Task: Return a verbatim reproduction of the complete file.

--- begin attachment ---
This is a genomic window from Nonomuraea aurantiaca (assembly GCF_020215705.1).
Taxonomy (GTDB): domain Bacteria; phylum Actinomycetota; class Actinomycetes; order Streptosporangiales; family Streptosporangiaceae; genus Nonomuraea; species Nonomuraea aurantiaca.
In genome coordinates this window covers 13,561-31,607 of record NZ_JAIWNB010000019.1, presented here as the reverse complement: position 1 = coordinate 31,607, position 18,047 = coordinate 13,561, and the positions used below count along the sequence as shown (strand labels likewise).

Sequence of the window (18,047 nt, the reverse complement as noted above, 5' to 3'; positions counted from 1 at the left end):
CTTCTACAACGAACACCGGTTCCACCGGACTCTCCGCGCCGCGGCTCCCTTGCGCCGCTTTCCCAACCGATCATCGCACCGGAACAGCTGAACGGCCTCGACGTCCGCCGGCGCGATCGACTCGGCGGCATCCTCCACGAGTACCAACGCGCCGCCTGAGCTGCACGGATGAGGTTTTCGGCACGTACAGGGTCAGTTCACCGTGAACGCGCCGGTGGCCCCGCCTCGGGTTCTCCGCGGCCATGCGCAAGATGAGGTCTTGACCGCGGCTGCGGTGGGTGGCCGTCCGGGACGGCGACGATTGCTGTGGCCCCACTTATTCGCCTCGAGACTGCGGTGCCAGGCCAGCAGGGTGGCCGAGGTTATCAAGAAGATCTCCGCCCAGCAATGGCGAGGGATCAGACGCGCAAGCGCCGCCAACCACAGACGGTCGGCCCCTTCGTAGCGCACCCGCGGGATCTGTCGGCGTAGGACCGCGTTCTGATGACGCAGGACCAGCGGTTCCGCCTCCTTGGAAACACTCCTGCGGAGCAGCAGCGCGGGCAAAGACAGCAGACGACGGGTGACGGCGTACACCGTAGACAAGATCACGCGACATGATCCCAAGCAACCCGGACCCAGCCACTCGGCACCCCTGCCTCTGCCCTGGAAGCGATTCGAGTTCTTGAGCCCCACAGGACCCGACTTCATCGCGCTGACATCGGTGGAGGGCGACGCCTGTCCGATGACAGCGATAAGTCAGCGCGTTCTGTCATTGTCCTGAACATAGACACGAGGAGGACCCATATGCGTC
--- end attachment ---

This is a genomic window from Nonomuraea aurantiaca (assembly GCF_020215705.1).
Taxonomy (GTDB): domain Bacteria; phylum Actinomycetota; class Actinomycetes; order Streptosporangiales; family Streptosporangiaceae; genus Nonomuraea; species Nonomuraea aurantiaca.
In genome coordinates this window covers 13,561-31,607 of record NZ_JAIWNB010000019.1, presented here as the reverse complement: position 1 = coordinate 31,607, position 18,047 = coordinate 13,561, and the positions used below count along the sequence as shown (strand labels likewise).

Sequence of the window (18,047 nt, the reverse complement as noted above, 5' to 3'; positions counted from 1 at the left end):
CTTCTACAACGAACACCGGTTCCACCGGACTCTCCGCGCCGCGGCTCCCTTGCGCCGCTTTCCCAACCGATCATCGCACCGGAACAGCTGAACGGCCTCGACGTCCGCCGGCGCGATCGACTCGGCGGCATCCTCCACGAGTACCAACGCGCCGCCTGAGCTGCACGGATGAGGTTTTCGGCACGTACAGGGTCAGTTCACCGTGAACGCGCCGGTGGCCCCGCCTCGGGTTCTCCGCGGCCATGCGCAAGATGAGGTCTTGACCGCGGCTGCGGTGGGTGGCCGTCCGGGACGGCGACGATTGCTGTGGCCCCACTTATTCGCCTCGAGACTGCGGTGCCAGGCCAGCAGGGTGGCCGAGGTTATCAAGAAGATCTCCGCCCAGCAATGGCGAGGGATCAGACGCGCAAGCGCCGCCAACCACAGACGGTCGGCCCCTTCGTAGCGCACCCGCGGGATCTGTCGGCGTAGGACCGCGTTCTGATGACGCAGGACCAGCGGTTCCGCCTCCTTGGAAACACTCCTGCGGAGCAGCAGCGCGGGCAAAGACAGCAGACGACGGGTGACGGCGTACACCGTAGACAAGATCACGCGACATGATCCCAAGCAACCCGGACCCAGCCACTCGGCACCCCTGCCTCTGCCCTGGAAGCGATTCGAGTTCTTGAGCCCCACAGGACCCGACTTCATCGCGCTGACATCGGTGGAGGGCGACGCCTGTCCGATGACAGCGATAAGTCAGCGCGTTCTGTCATTGTCCTGAACATAGACACGAGGAGGACCCATATGCGTC